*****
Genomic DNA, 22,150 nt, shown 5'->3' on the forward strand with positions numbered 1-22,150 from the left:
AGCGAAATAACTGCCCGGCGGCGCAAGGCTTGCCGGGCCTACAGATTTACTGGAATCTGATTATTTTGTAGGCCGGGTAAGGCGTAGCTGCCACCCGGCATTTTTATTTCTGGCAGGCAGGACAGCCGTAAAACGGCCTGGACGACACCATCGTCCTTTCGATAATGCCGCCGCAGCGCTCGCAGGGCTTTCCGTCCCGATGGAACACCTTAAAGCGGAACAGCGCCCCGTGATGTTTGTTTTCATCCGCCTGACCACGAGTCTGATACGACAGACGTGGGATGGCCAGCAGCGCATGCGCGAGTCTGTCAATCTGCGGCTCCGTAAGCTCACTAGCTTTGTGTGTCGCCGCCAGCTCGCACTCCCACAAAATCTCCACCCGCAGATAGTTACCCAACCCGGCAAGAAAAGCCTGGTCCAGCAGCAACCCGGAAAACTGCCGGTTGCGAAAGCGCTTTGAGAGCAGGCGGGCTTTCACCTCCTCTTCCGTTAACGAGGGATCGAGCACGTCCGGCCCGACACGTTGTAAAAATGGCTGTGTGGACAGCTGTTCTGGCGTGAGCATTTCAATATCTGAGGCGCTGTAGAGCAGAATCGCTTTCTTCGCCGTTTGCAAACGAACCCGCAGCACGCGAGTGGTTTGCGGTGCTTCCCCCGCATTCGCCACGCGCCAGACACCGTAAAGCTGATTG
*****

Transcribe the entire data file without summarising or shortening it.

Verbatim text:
Genomic DNA, 22,150 nt, shown 5'->3' on the forward strand with positions numbered 1-22,150 from the left:
AGCGAAATAACTGCCCGGCGGCGCAAGGCTTGCCGGGCCTACAGATTTACTGGAATCTGATTATTTTGTAGGCCGGGTAAGGCGTAGCTGCCACCCGGCATTTTTATTTCTGGCAGGCAGGACAGCCGTAAAACGGCCTGGACGACACCATCGTCCTTTCGATAATGCCGCCGCAGCGCTCGCAGGGCTTTCCGTCCCGATGGAACACCTTAAAGCGGAACAGCGCCCCGTGATGTTTGTTTTCATCCGCCTGACCACGAGTCTGATACGACAGACGTGGGATGGCCAGCAGCGCATGCGCGAGTCTGTCAATCTGCGGCTCCGTAAGCTCACTAGCTTTGTGTGTCGCCGCCAGCTCGCACTCCCACAAAATCTCCACCCGCAGATAGTTACCCAACCCGGCAAGAAAAGCCTGGTCCAGCAGCAACCCGGAAAACTGCCGGTTGCGAAAGCGCTTTGAGAGCAGGCGGGCTTTCACCTCCTCTTCCGTTAACGAGGGATCGAGCACGTCCGGCCCGACACGTTGTAAAAATGGCTGTGTGGACAGCTGTTCTGGCGTGAGCATTTCAATATCTGAGGCGCTGTAGAGCAGAATCGCTTTCTTCGCCGTTTGCAAACGAACCCGCAGCACGCGAGTGGTTTGCGGTGCTTCCCCCGCATTCGCCACGCGCCAGACACCGTAAAGCTGATTG